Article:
Things You'll Need
Garden shears or sharp scissors
Heavy vase or container
If you're fortunate enough to live where eucalyptus can be grown, you may have thought about preserving some branches to use in dried floral arrangements or wreaths. In order to keep leaves flexible, use vegetable glycerin, available at most drug stores and many craft stores, to preserve your eucalyptus branches. Using glycerin takes a bit longer than air drying, but glycerin-preserved leaves will be less brittle. It will also make them easier to clean and preserve their pleasant scent.
Choose a warm, dry place to preserve your eucalyptus where it won't be disturbed for two to six weeks. Cut eucalyptus in the middle of its growing season when the plant's respiratory system is most active.
Cut branches at least 18 inches long and strip the leaves on the bottom 6 inches of the branch. Remove damaged or shriveled leaves.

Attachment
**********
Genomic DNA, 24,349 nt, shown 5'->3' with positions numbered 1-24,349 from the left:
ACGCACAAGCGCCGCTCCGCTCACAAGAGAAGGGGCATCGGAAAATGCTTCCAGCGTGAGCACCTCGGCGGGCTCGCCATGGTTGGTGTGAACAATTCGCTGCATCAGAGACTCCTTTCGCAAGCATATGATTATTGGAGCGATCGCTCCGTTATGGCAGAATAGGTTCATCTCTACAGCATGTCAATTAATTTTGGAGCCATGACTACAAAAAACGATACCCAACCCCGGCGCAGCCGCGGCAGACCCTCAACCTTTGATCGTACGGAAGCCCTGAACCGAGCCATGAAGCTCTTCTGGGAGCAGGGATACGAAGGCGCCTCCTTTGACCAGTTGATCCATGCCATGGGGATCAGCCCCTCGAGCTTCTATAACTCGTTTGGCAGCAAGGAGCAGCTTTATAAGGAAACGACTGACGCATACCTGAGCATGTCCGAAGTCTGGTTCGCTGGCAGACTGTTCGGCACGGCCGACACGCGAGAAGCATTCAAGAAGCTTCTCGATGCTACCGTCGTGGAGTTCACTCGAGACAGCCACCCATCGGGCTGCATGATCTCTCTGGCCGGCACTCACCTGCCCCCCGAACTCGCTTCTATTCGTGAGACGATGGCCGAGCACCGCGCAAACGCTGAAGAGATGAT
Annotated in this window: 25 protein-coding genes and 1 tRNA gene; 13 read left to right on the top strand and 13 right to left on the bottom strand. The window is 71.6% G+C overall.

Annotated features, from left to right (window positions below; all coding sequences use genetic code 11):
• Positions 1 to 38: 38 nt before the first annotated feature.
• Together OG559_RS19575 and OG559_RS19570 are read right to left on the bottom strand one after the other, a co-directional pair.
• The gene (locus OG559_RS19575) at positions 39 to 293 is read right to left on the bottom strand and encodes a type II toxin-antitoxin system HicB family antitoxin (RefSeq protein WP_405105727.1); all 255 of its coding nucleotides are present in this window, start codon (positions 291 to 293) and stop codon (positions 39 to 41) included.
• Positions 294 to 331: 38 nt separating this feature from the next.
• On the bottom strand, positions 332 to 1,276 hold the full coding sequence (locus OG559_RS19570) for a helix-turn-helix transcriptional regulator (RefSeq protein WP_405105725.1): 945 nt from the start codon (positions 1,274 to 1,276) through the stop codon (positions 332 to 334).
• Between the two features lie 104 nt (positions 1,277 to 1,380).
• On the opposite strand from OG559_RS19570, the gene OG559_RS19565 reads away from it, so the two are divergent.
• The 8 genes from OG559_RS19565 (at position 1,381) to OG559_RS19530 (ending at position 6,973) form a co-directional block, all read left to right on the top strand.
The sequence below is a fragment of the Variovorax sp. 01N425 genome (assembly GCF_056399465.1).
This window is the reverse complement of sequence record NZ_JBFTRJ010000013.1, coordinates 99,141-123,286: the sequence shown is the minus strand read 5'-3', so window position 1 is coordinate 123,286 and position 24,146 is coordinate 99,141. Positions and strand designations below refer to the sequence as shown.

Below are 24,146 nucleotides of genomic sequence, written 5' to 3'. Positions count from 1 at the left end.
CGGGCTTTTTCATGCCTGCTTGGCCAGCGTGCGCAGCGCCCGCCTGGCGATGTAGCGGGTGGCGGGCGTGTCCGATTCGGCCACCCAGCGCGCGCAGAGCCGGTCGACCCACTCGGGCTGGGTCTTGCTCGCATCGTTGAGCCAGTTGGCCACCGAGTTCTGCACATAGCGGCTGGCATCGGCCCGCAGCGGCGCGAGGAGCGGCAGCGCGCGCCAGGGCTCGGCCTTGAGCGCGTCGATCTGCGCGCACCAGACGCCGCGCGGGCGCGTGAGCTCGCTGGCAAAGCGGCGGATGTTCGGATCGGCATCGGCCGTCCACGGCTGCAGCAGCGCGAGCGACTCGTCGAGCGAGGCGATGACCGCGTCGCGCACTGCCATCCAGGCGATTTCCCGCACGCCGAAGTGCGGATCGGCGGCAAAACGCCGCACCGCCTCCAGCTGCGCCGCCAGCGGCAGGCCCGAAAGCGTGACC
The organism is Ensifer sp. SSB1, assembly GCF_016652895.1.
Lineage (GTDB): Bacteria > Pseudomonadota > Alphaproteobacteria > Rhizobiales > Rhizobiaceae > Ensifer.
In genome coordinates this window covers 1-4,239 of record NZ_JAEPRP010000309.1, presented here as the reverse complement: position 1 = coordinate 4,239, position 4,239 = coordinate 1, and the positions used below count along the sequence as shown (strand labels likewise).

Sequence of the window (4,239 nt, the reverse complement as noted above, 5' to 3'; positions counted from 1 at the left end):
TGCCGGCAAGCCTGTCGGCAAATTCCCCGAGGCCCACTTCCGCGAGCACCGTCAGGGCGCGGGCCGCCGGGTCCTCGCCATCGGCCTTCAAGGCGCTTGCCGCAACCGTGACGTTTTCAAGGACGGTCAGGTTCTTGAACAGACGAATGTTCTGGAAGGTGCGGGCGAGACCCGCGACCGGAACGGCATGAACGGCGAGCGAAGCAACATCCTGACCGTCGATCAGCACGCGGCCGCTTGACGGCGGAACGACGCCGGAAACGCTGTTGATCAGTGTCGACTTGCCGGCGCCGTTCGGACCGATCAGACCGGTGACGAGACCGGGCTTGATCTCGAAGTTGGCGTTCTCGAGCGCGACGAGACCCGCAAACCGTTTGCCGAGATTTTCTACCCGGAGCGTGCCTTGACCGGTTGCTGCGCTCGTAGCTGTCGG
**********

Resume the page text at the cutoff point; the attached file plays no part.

Boil some water and add it to glycerin in a large, heavy-bottomed vase or other container. Use two parts boiling water to one part glycerin.
Shred the bottom 3 or 4 inches of the branch with a meat tenderizer or hammer so the wood is split. Plunge the branches into the glycerin solution, covering the shredded portion completely.
Leave the branches in the solution for two to six weeks. The leaves will darken a bit and they will become smooth and soft from the top of the branch down. Add new solution as the branches soak up the glycerin. When they are preserved all the way down, trim off the bottom of the branch.
Allow the branches to stand in an empty vase for a few days before using them. If leaves “weep” a bit of glycerin, just wipe them with a soft cloth.
Use eucalyptus in arrangements by themselves or as accents. Clean them with a computer keyboard cleaner or soft brush.
Add a drop of liquid food coloring to the glycerin solution to tint your eucalyptus.
An avid perennial gardener and old house owner, Laura Reynolds has had careers in teaching and juvenile justice. A retired municipal judgem Reynolds holds a degree in communications from Northern Illinois University. Her six children and stepchildren served as subjects of editorials during her tenure as a local newspaper editor.